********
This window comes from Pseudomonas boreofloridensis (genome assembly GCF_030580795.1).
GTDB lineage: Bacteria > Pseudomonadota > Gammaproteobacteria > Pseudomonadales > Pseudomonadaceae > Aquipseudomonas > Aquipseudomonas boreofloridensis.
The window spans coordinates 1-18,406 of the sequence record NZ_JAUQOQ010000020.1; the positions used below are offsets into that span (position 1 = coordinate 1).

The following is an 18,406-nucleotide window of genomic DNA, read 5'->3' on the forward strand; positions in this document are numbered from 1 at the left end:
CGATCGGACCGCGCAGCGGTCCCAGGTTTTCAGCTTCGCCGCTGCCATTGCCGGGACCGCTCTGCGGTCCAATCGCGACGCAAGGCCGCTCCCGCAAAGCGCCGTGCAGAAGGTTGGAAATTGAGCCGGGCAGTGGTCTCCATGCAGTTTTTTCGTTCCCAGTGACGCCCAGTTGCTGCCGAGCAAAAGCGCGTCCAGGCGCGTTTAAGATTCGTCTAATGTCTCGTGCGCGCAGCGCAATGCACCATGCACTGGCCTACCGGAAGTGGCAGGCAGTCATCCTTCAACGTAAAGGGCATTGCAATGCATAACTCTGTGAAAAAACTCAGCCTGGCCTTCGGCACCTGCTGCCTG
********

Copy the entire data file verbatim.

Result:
This window comes from Pseudomonas boreofloridensis (genome assembly GCF_030580795.1).
GTDB lineage: Bacteria > Pseudomonadota > Gammaproteobacteria > Pseudomonadales > Pseudomonadaceae > Aquipseudomonas > Aquipseudomonas boreofloridensis.
The window spans coordinates 1-18,406 of the sequence record NZ_JAUQOQ010000020.1; the positions used below are offsets into that span (position 1 = coordinate 1).

The following is an 18,406-nucleotide window of genomic DNA, read 5'->3' on the forward strand; positions in this document are numbered from 1 at the left end:
CGATCGGACCGCGCAGCGGTCCCAGGTTTTCAGCTTCGCCGCTGCCATTGCCGGGACCGCTCTGCGGTCCAATCGCGACGCAAGGCCGCTCCCGCAAAGCGCCGTGCAGAAGGTTGGAAATTGAGCCGGGCAGTGGTCTCCATGCAGTTTTTTCGTTCCCAGTGACGCCCAGTTGCTGCCGAGCAAAAGCGCGTCCAGGCGCGTTTAAGATTCGTCTAATGTCTCGTGCGCGCAGCGCAATGCACCATGCACTGGCCTACCGGAAGTGGCAGGCAGTCATCCTTCAACGTAAAGGGCATTGCAATGCATAACTCTGTGAAAAAACTCAGCCTGGCCTTCGGCACCTGCTGCCTG